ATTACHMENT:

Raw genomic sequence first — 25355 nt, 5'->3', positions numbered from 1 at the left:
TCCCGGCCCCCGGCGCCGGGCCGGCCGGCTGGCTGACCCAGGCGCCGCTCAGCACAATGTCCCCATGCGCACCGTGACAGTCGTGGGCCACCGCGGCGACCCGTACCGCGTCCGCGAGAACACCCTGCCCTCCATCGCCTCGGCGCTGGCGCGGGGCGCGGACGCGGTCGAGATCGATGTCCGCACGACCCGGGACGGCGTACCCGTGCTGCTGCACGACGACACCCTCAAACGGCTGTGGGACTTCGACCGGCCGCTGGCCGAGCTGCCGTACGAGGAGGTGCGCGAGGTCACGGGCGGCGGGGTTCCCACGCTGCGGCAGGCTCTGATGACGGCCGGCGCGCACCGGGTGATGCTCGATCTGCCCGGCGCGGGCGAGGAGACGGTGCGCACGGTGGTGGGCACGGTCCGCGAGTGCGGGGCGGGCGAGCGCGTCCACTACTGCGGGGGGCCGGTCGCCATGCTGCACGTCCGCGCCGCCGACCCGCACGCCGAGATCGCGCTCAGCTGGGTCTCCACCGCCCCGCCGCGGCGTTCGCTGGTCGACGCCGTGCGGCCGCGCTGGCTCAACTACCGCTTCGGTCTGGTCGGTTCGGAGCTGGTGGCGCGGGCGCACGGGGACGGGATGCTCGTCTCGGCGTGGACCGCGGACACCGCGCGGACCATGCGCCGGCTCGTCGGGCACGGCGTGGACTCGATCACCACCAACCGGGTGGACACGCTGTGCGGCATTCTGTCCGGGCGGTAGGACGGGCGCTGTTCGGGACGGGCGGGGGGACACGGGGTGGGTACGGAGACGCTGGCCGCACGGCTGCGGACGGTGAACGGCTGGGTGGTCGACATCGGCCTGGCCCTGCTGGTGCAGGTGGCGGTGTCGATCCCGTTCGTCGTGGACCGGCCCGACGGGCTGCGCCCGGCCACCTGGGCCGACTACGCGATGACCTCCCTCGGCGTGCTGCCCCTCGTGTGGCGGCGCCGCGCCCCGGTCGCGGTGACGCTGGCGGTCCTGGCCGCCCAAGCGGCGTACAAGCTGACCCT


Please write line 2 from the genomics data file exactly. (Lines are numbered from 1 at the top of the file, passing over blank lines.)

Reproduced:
TCCCGGCCCCCGGCGCCGGGCCGGCCGGCTGGCTGACCCAGGCGCCGCTCAGCACAATGTCCCCATGCGCACCGTGACAGTCGTGGGCCACCGCGGCGACCCGTACCGCGTCCGCGAGAACACCCTGCCCTCCATCGCCTCGGCGCTGGCGCGGGGCGCGGACGCGGTCGAGATCGATGTCCGCACGACCCGGGACGGCGTACCCGTGCTGCTGCACGACGACACCCTCAAACGGCTGTGGGACTTCGACCGGCCGCTGGCCGAGCTGCCGTACGAGGAGGTGCGCGAGGTCACGGGCGGCGGGGTTCCCACGCTGCGGCAGGCTCTGATGACGGCCGGCGCGCACCGGGTGATGCTCGATCTGCCCGGCGCGGGCGAGGAGACGGTGCGCACGGTGGTGGGCACGGTCCGCGAGTGCGGGGCGGGCGAGCGCGTCCACTACTGCGGGGGGCCGGTCGCCATGCTGCACGTCCGCGCCGCCGACCCGCACGCCGAGATCGCGCTCAGCTGGGTCTCCACCGCCCCGCCGCGGCGTTCGCTGGTCGACGCCGTGCGGCCGCGCTGGCTCAACTACCGCTTCGGTCTGGTCGGTTCGGAGCTGGTGGCGCGGGCGCACGGGGACGGGATGCTCGTCTCGGCGTGGACCGCGGACACCGCGCGGACCATGCGCCGGCTCGTCGGGCACGGCGTGGACTCGATCACCACCAACCGGGTGGACACGCTGTGCGGCATTCTGTCCGGGCGGTAGGACGGGCGCTGTTCGGGACGGGCGGGGGGACACGGGGTGGGTACGGAGACGCTGGCCGCACGGCTGCGGACGGTGAACGGCTGGGTGGTCGACATCGGCCTGGCCCTGCTGGTGCAGGTGGCGGTGTCGATCCCGTTCGTCGTGGACCGGCCCGACGGGCTGCGCCCGGCCACCTGGGCCGACTACGCGATGACCTCCCTCGGCGTGCTGCCCCTCGTGTGGCGGCGCCGCGCCCCGGTCGCGGTGACGCTGGCGGTCCTGGCCGCCCAAGCGGCGTACAAGCTGACCCT